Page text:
The investigators plan to conduct prospective studies to determine if it is possible to develop a treatment that prevents this damage and preserves hip function.

A report on this work appears in the April 20 issue of "Journal of Clinical Oncology."

Other authors of this study are Shesh N. Rai, Scott C. Howard, Michael Neel, Lunetha Britton and Ching-Hon Pui.

This work was supported by the National Institutes of Health, the American Cancer Society and ALSAC.


Story Source:

The above story is based on materials provided by St. Jude Children's Research Hospital. Note: Materials may be edited for content and length.


Cite This Page:

St. Jude Children's Research Hospital. "New Method Predicts Hip Joint Decay From Chemotherapy." ScienceDaily. ScienceDaily, 23 April 2007. <www.sciencedaily.com/releases/2007/04/070419140907.htm>.
St. Jude Children's Research Hospital. (2007, April 23). New Method Predicts Hip Joint Decay From Chemotherapy. ScienceDaily. Retrieved October 26, 2014 from www.sciencedaily.com/releases/2007/04/070419140907.htm
St. Jude Children's Research Hospital. "New Method Predicts Hip Joint Decay From Chemotherapy." ScienceDaily. www.sciencedaily.com/releases/2007/04/070419140907.htm (accessed October 26, 2014).

Share This



More Health & Medicine News

Sunday, October 26, 2014

Featured Research

from universities, journals, and other organizations


Featured Videos

from AP, Reuters, AFP, and other news services

Texas Nurse Nina Pham Cured of Ebola

Texas Nurse Nina Pham Cured of Ebola

AFP (Oct. 25, 2014) — An American nurse who contracted Ebola while caring for a Liberian patient in Texas has been declared free of the virus and will leave the hospital. Duration: 01:01 Video provided by AFP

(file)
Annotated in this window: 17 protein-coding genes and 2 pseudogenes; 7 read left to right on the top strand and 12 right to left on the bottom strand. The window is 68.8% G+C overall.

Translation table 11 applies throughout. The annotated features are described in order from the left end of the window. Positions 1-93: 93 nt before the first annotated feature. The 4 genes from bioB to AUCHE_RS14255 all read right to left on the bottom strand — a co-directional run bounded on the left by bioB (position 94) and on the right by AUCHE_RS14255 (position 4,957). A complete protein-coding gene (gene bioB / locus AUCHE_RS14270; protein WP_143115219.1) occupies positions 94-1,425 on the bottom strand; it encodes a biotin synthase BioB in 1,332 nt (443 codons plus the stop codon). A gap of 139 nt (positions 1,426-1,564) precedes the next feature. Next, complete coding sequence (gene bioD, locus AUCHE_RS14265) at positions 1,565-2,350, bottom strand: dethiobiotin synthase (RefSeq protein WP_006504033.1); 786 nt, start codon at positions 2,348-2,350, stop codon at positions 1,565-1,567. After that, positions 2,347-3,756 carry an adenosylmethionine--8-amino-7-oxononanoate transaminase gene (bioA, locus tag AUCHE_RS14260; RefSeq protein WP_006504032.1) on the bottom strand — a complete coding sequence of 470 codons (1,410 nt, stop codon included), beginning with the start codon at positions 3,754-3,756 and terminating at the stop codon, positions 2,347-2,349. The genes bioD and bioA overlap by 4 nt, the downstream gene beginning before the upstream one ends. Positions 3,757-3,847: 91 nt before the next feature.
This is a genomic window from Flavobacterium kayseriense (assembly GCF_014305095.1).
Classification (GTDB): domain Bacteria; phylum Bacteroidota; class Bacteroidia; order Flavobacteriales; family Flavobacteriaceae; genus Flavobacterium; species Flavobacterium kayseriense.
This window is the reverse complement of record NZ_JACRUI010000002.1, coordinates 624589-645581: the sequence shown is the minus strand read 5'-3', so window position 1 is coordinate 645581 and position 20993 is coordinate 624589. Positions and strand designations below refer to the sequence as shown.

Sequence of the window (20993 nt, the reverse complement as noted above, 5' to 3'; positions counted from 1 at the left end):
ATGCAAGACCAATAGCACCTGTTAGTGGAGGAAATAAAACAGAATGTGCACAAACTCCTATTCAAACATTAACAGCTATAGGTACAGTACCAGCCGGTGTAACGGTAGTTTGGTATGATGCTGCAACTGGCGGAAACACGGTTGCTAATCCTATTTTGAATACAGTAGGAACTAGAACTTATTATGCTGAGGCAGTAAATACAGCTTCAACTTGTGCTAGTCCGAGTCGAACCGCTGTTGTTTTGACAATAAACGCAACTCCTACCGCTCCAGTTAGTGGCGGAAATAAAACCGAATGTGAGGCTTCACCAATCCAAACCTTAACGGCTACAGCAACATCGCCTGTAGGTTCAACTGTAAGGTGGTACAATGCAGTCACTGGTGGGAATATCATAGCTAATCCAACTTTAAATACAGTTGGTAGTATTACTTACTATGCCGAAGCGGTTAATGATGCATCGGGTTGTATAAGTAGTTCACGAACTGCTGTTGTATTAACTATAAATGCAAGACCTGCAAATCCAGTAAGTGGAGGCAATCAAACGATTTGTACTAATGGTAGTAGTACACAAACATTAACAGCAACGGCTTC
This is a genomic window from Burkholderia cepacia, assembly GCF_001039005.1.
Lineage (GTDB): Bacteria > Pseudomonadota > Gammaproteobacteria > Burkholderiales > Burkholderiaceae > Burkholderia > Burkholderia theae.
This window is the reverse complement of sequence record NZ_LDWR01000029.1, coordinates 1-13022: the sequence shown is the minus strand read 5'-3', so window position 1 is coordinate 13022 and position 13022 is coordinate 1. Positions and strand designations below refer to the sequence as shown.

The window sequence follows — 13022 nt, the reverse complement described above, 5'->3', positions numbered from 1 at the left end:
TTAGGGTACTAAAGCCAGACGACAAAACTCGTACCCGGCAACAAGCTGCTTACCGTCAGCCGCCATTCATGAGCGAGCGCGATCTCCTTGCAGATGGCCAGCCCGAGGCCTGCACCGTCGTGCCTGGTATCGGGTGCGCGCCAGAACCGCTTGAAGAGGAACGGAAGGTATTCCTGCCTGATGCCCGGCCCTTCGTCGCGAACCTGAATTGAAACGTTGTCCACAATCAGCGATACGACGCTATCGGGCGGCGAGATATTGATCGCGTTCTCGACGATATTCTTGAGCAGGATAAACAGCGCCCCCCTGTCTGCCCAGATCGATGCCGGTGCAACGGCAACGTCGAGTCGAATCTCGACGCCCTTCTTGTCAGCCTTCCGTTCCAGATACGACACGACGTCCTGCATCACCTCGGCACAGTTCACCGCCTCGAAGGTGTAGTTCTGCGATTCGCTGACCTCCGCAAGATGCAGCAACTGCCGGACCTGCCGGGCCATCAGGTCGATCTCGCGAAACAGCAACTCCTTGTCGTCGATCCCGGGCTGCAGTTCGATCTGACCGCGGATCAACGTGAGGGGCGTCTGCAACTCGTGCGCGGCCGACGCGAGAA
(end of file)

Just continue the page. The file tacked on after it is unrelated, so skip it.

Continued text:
Powered by NewsLook.com
Toxin-Packed Stem Cells Used To Kill Cancer

Toxin-Packed Stem Cells Used To Kill Cancer

Newsy (Oct. 25, 2014) — A Harvard University Research Team created genetically engineered stem cells that are able to kill cancer cells, while leaving other cells unharmed. Video provided by Newsy
Powered by NewsLook.com
IKEA Desk Converts From Standing to Sitting With One Button

IKEA Desk Converts From Standing to Sitting With One Button

Buzz60 (Oct. 24, 2014) — IKEA is out with a new convertible desk that can convert from a sitting desk to a standing one with just the push of a button. Jen Markham explains. Video provided by Buzz60
Powered by NewsLook.com
Ebola Protective Suits Being Made in China

Ebola Protective Suits Being Made in China

AFP (Oct. 24, 2014) — A factory in China is busy making Ebola protective suits for healthcare workers and others fighting the spread of the virus. Duration: 00:38 Video provided by AFP
Powered by NewsLook.com

Search ScienceDaily

Number of stories in archives: 140,361

Find with keyword(s):
 
Enter a keyword or phrase to search ScienceDaily for related topics and research stories.

Save/Print:
Share:  

Breaking News:

Strange & Offbeat Stories

 

Health & Medicine

Mind & Brain

Living & Well

In Other News

... from NewsDaily.com

Science News

Health News

Environment News

Technology News



Save/Print:
Share:  

Free Subscriptions


Get the latest science news with ScienceDaily's free email newsletters, updated daily and weekly. Or view hourly updated newsfeeds in your RSS reader:

Get Social & Mobile


Keep up to date with the latest news from ScienceDaily via social networks and mobile apps:

Have Feedback?


Tell us what you think of ScienceDaily -- we welcome both positive and negative comments. Have any problems using the site? Questions?
Mobile iPhone Android Web
Follow Facebook Twitter Google+
Subscribe RSS Feeds Email Newsletters
Latest Headlines Health & Medicine Mind & Brain Space & Time Matter & Energy Computers & Math Plants & Animals Earth & Climate Fossils & Ruins